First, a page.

"The first question I asked was where is the training program," he said. "When I found out there was none, I began organizing my own."
"Merlin's own character was such that you adapted it to his [television] character," said Kent McCray, producer of "Little House on the Prairie" and "Father Murphy," a 1981-83 series that starred Olsen as a frontiersman disguised as a priest who was trying to help a group of orphans. "With Merlin, what you saw was what you got. In many instances, it was difficult for him to get mad. By nature, Merlin is not that way. It's impossible to think of him as one of the Fearsome Foursome."
Olsen's other television series included "Fathers and Sons" (1986) and "Aaron's Way" (1988). He spent two seasons broadcasting at CBS after NBC hired former San Francisco Coach Bill Walsh to replace him as the network's lead analyst.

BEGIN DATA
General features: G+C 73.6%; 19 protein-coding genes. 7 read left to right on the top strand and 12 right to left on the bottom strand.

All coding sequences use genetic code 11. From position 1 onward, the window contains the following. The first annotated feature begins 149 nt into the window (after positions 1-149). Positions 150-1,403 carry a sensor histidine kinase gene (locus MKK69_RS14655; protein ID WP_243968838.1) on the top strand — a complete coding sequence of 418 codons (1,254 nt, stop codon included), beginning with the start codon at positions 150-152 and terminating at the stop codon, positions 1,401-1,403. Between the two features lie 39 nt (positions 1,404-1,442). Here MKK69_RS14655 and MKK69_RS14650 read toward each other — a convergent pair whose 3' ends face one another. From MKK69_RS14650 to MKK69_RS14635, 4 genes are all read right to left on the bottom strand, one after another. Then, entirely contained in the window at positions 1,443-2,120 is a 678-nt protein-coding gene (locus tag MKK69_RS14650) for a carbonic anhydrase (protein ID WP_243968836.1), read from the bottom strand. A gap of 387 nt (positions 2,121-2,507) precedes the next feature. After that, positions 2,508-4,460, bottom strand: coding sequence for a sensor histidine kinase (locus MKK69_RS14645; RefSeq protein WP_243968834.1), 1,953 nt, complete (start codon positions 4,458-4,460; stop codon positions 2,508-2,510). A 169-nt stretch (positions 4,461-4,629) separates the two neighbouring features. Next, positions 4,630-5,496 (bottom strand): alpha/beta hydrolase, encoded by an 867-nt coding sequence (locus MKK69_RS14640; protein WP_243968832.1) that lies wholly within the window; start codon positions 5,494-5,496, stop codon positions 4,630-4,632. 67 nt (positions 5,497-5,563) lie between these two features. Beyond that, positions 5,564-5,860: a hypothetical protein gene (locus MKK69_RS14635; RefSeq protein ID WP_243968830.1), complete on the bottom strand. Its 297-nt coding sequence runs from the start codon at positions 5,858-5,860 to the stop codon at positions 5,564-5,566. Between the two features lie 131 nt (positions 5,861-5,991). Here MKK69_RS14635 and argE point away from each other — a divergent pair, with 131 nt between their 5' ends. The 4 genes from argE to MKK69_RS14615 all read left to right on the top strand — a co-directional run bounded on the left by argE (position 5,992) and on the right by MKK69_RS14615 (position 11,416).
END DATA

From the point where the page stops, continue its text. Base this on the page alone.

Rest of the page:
Olsen also was a longtime commercial spokesman for FTD, the florist.
In December, he was honored at a St. Louis Rams game but was unable to attend. Earlier that month, Utah State announced plans to name its football field after Olsen.
Late last year, he sued NBC Studios and several other companies, alleging that longtime exposure to asbestos resulted in mesothelioma.
Olsen, who lived in Utah, is survived by his wife of nearly 48 years, Susan; his daughters, Kelly and Jill; his son, Nathan; and four grandchildren.
He is also survived by his siblings, sisters Colleen Davis, Lorraine Elzinga, Gwen Saltern and twins Winona Barrett and Ramona Whitaker, and brothers Clark, Phil and Orrin.
(Phil was a Rams teammate from 1971 to 1974, and Orrin also played in the NFL.)
Services will be private.
Times staff writer Sam Farmer contributed to this report.